Saab J21A (oz12209)


Saab J21A (oz12209) by Alan Harkness 1991 - plan thumbnail

About this Plan

Saab J21A. Radio control PSS model.

Quote: "Inspiration for the SAAB 321A came while searching for a more stable PSS model which might handle lighter wind conditions and still be fun to fly, With a smoothish fuselage, flat bottom wing and dihedral the SAAB seemed perfect, plus at 1/12 scale all the panels and planks would divide economically into 36 inch lengths of balsa.

Let's start: The wing is built-up construction and the fuselage is planked. If you haven't tried planking, give it a go, with a little practice it is quick, cheap, strong and light. For compound curves it can't be beat.

Start by building the wing centre section flat on the board. Basic enough but be sure to incorporate and box in the elevator snake and torque rods before fitting the top skin. Now begin the fuselage by building a former and spine skeleton onto the wing, where the formers meet and top skin these can be psseted with 1/2 inch triangular balsa. The fuselage is planked in 1/8 medium balsa strips maybe 1/4 inch wide. Work evenly from the sides to top and bottom to prevent warping. A bit of Lilliputian carpentry may be involved in places, but 'stick' with it?

The cockpit forward of E3 is blue foam or similar, and the fillets between the fuselage and wing nailing edge are best sanded from soft balsa as these help consolidate the join. The fuselage is best sanded smooth at this stage; I used blue foam for the rear spinner to reduce rear weight and firm balsa for the nose.

The wing outer panels can now be made up - remember the dihedral. I cut the ailerons out and faced them off to keep them light, but solid balsa may be used if you don't mind sanding washout into them. Now butt join the wing panels together with dihedral, You may choose to reinforce the joins; I didn't bother since the boom formers and soft block infills tend to take care of this. The booms are soft 1/2 in and are built upside down on the board since the top surfaces are flat.

With the top, bottom and formers glued together, the side skins (firm 1/bin) can be attached, but leave a run for the elevator snake in the left hand boom. Sand the booms to a nice profile, but leave the tail 4in square until later. Trim the booms to mate to the wings with the required upsweep. When happy with the snake route and operation, the booms can be glued to the wings and the soft block fillets added. If you now sand the top 4 in of the booms to the correct incidence you can add the elevator made from light 1/8 sheet.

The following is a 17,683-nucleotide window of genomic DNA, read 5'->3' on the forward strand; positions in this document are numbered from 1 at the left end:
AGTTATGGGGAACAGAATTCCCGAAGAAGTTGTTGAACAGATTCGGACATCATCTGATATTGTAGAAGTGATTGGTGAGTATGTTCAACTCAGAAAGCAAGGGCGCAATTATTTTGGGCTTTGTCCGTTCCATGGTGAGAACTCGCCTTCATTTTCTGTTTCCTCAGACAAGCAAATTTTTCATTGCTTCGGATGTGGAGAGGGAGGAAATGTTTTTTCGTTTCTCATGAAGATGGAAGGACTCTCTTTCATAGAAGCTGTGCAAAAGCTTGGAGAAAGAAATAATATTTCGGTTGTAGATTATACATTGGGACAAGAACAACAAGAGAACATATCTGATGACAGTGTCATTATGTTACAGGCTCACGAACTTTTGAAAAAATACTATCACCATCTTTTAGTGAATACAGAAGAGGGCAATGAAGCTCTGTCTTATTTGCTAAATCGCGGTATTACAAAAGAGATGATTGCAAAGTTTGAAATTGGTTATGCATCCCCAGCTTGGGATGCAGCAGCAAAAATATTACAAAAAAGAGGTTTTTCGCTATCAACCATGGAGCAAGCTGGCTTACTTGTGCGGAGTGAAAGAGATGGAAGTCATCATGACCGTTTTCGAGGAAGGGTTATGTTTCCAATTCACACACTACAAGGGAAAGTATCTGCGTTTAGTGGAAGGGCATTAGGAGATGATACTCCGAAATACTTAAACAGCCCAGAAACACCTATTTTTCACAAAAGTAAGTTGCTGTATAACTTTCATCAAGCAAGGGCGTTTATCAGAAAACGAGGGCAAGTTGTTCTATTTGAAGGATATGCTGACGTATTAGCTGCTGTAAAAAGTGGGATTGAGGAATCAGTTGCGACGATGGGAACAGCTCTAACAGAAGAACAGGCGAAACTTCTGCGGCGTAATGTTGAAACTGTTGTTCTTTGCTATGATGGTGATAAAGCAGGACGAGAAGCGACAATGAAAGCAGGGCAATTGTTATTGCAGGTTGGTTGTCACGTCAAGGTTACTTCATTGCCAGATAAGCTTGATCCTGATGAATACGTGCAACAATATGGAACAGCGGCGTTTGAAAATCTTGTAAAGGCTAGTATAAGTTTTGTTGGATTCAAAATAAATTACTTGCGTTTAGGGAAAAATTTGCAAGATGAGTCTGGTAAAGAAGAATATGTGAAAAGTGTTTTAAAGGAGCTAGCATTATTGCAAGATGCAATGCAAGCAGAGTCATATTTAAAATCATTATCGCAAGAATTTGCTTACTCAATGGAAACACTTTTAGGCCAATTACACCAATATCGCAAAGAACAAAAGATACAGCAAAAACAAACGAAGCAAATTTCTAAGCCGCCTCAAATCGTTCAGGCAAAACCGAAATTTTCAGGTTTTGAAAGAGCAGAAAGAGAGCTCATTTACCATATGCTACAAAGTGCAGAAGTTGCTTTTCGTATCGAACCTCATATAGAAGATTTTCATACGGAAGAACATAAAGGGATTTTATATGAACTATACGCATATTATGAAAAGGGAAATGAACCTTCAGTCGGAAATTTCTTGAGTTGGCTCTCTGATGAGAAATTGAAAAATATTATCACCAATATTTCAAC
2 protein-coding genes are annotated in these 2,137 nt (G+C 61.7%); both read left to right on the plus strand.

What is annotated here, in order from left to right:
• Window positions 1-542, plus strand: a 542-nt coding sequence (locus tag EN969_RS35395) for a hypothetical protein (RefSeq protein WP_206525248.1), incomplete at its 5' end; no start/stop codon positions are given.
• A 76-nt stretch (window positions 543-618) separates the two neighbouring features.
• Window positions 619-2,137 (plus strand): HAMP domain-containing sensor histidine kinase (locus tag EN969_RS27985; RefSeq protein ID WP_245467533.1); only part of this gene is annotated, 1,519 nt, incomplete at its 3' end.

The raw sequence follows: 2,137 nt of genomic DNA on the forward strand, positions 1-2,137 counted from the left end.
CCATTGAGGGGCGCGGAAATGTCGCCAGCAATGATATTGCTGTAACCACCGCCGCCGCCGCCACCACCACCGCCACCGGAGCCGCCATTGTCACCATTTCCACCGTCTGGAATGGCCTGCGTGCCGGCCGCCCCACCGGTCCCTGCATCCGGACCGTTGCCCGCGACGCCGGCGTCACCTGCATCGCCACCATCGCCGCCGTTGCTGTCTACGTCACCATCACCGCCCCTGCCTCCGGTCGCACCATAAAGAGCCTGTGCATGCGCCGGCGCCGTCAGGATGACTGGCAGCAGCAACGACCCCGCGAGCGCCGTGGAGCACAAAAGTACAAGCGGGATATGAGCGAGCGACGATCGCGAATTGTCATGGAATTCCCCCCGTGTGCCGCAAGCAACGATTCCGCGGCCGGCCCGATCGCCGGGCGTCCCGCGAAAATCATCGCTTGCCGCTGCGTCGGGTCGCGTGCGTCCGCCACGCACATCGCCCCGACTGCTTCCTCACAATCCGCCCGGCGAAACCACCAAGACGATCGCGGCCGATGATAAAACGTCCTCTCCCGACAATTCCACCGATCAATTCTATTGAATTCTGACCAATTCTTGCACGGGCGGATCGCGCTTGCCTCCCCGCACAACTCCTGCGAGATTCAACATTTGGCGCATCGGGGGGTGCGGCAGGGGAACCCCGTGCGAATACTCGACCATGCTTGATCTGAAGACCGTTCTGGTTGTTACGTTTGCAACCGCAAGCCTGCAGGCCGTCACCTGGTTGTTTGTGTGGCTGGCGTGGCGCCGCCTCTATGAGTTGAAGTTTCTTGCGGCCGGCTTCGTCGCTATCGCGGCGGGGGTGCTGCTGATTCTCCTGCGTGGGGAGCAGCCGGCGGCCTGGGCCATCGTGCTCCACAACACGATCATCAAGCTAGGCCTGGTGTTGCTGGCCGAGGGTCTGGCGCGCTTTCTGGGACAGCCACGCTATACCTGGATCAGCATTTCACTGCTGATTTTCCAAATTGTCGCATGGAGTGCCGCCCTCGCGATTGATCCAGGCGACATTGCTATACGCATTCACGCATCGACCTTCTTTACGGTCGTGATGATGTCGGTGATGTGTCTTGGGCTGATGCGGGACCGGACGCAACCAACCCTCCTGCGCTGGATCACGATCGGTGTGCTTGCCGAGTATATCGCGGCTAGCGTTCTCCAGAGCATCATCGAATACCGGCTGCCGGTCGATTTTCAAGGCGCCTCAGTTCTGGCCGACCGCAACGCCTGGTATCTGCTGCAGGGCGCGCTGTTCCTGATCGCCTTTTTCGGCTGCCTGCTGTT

Sand the fins from soft 1/2 in balsa before you glue them in place, whole thing should feel really rigid now. With a fine saw cut out the hatch: the pinholes remaining in the fuselage can be used as a guide to former positions. Although installing the linkages at the start of the build is fiddly you should now reap the rewards, since they now only need connecting up. When facing off the hatch I installed false 1/8 floors in the cabin to support the radio gear.

Finishing and flying I had to add a little weight to get the balance correct but the nicads could have gone forwards to F1 (hadn't a long enough lead). The kids insisted on the colours of the prototvpe J21A, green top surface, pale blue undersides and tiger's mouth and eyes. Given some exhausts at the rear and a cannon in front and the Swedish insignia, the looks great on the kitchen table.

The cockpit was painted out with matt emulsion, windscreen pillars cut from thin card painted gloss black and the rest in humbrol enamel. When flying, be warned, the SAAB is small and those colours don't help with orientation. Inverted flight is limited but it doesn't look right upside down anyway. The low inertia of an aircraft this size gives it a very snappy performance, but with a forward CG and a little up trim it will virtually fly itself, and looks most realistic this way. Loops are fine and rolls across wind show off the twin booms beautifully. In light lift when the symmetrical wing hotships are grounded, try a high banking turn followed by a low pass and straffe them all into the grass. Great fun!"

Alan Harkness' 1/12 scale SAAB J21A for PSS, from August '91 Radio Modeller.

Direct submission to Outerzone.

Supplementary file notes



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Saab J21A (oz12209) by Alan Harkness 1991 - model pic

  • (oz12209)
    Saab J21A
    by Alan Harkness
    from Radio Modeller
    October 1991 
    37in span
    Scale Glider R/C Military Fighter
    clean :)
    all formers complete :)
    got article :)
  • Submitted: 11/05/2020
    Filesize: 372KB
    Format: • PDFbitmap
    Credit*: RMC
    Downloads: 915

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Saab J21A (oz12209) by Alan Harkness 1991 - pic 003.jpg
Saab J21A (oz12209) by Alan Harkness 1991 - pic 004.jpg
Saab J21A (oz12209) by Alan Harkness 1991 - pic 005.jpg

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User comments

Oh, I absolutely loved this plane... flew beautifully straight off...Happy days! I might have to build it again...
Michael Grace - 29/12/2022
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